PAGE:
Art in The Photo Room


By Ava Finn

Art students at Tam have always had the freedom to express themselves. Of course there are lines that must be drawn to outline the definition of what art can be to a high school student for school, and those lines or boundaries must be drawn over both girls and boys. All students, whether boy or girl hold a First Amendment right, which allows them to speak, write, and form assembles. Yet there is a time and a place when the school has the ability to draw attention to students actions that may not fall under this amendment. Stated by the National Coalition Against Censorship, “Sound curriculum development requires that educators with professional expertise decide which materials are educationally appropriate and consistent with the school district’s educational philosophy, goals, and state law.” In this case, photographs were taken down, not because they couldn’t ever be perceived as art, but that the question of whether they were school appropriate was brought up.

The Honors photography class was given an assignment to make an array of photos that mirrored the famous artist, David Hockney, and his style. Honors photo students explored themselves as artist and when it was time to turn those pieces in, questions began to arise. Photos of girls in their bathing suits began to catch negative attention from both students and teachers. Photography teacher Mary Krawczyk says, “I brought [the photographs] to the class, like what do you think? I said there isn’t any direct nudity, I guess I hadn’t really thought if we should take them down because it wasn’t like direct nudity.” Anna Farley, another photography teacher at Tam, discusses her personal opinion on the matter when sharing a personal story from her old school, “This kid had opened in his email of a photo that a girl had kinda sexted him… She had underwear or a g-string on… But she texted it to him and he downloaded it… but he didn’t see that it downloaded in multiple places, so it was like on the desktop. And then someone came in the next period and looked at it and the teacher was flagged and it went to admin. Admin [discussed] child porn, and so if you are under the age of 18 and you are sexting someone you are in fact sending them child porn. It’s that whole grey area. What does the law cover? I think it’s good practice to realize that social media changes how people view things. And if something is on the wall, in a public space, anyone can photograph it.”  After a wide discussion of what should be done, the photos were finally taken down. Yet standing in the corner of the photography room a photo of a male student, shirtless, hung. And no one said a word.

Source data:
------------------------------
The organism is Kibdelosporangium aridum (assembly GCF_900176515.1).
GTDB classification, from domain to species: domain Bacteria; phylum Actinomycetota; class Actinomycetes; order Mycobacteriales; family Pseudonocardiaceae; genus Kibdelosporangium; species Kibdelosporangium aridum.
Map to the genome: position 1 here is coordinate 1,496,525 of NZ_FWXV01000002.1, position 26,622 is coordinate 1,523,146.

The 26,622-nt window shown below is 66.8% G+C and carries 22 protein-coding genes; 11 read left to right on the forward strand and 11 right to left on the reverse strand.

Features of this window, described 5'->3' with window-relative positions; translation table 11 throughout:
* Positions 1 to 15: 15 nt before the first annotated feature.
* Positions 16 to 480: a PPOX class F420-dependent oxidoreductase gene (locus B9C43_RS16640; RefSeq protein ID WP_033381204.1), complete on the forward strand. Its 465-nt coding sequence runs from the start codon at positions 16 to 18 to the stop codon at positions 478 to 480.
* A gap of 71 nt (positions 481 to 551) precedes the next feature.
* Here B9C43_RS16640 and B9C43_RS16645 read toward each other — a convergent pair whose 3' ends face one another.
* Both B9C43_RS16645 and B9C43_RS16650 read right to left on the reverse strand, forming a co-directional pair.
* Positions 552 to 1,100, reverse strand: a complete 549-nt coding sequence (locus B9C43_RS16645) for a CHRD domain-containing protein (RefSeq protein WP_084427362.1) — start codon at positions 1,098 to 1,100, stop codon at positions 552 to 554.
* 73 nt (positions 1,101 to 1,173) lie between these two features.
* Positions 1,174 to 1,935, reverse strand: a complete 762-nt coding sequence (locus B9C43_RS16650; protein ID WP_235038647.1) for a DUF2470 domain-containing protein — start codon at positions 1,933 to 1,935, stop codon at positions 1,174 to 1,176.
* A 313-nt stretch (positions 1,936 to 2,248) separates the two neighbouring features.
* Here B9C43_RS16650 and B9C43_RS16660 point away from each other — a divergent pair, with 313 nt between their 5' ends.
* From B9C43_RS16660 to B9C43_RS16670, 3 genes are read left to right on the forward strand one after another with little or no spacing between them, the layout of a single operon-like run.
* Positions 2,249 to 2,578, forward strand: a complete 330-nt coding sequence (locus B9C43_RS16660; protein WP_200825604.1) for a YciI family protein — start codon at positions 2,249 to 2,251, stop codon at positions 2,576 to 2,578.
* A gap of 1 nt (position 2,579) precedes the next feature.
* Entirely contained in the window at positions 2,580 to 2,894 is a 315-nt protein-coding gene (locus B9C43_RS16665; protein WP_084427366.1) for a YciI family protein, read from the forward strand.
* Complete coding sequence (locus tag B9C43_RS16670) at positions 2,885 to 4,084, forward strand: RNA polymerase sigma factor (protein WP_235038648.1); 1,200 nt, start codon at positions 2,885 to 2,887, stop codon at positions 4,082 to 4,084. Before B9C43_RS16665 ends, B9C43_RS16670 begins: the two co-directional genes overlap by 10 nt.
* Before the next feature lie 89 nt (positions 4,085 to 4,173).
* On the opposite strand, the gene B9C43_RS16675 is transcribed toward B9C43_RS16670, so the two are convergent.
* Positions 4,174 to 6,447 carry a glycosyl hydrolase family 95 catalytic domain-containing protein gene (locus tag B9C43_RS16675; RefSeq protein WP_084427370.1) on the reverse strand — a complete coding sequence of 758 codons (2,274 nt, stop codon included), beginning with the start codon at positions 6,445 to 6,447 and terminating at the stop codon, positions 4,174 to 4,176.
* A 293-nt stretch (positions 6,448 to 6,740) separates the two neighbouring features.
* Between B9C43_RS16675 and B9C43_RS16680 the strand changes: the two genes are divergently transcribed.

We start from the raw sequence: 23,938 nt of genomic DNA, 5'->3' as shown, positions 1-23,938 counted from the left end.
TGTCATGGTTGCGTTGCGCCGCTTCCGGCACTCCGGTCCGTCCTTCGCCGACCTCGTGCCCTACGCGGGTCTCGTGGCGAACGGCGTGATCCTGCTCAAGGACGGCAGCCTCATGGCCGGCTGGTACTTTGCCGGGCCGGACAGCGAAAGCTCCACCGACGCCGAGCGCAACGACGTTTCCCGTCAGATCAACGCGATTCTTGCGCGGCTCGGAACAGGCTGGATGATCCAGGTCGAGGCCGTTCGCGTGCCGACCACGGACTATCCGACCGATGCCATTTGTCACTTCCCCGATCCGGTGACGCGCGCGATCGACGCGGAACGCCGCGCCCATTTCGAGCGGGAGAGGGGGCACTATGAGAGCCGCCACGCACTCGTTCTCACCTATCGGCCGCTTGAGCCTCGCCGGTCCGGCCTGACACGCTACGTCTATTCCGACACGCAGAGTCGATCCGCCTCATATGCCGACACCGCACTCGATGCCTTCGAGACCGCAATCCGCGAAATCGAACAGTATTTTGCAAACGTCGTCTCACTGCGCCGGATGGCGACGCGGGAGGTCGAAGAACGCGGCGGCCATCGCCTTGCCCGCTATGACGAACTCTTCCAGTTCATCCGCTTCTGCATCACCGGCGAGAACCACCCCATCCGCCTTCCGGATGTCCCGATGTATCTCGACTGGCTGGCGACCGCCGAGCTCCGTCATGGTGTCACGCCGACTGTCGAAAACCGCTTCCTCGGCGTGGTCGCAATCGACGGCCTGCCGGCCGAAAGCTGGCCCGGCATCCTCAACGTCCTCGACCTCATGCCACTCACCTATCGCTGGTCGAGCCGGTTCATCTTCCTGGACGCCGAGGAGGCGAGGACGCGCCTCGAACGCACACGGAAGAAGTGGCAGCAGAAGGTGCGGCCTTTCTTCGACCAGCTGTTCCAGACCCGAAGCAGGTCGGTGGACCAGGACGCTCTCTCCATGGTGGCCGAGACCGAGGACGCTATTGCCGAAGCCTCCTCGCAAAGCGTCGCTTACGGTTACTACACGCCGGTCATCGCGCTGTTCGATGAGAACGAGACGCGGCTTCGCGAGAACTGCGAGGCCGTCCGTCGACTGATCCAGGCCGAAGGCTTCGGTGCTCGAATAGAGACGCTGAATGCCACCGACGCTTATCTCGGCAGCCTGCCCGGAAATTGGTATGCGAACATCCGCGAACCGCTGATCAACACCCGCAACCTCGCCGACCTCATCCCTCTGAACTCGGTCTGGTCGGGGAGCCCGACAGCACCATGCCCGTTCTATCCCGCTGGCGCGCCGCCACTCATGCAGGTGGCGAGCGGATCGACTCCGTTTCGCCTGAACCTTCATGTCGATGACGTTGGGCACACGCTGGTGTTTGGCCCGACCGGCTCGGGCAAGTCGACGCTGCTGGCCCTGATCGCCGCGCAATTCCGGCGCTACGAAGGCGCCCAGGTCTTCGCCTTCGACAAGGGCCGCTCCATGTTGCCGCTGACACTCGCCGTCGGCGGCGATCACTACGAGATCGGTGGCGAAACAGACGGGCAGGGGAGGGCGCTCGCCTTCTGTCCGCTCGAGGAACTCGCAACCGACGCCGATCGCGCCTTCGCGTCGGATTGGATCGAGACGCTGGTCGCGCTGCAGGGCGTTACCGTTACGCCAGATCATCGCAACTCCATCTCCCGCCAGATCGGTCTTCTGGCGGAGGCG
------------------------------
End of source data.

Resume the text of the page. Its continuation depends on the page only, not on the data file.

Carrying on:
The difficult question is where should art teachers draw their line between artist and teacher, where should students draw the line between creative and provocative, and when does art become more disturbing than beautiful. Artists outside of High school do not seem to face this problem as frequently, they hold no boundaries and sometimes they want to make others uncomfortable, usually to point out the flaws of our world or society. Yet to an undeveloped adolescent brain, art cannot be viewed as fluently as this. If the artwork is to be hung for all students, 9th-12th graders, to see the artist must be careful on what feeling they are trying to represent. To most, beautiful art is beautiful people. To high-schoolers, we view this idea in a more alluring way. We look for aesthetics that challenge taboo’s and that are silently perceived as “sexy”, because girls want to be seen as tempting and guys want to feel masculine. This is often reflected throughout social media of many high schoolers.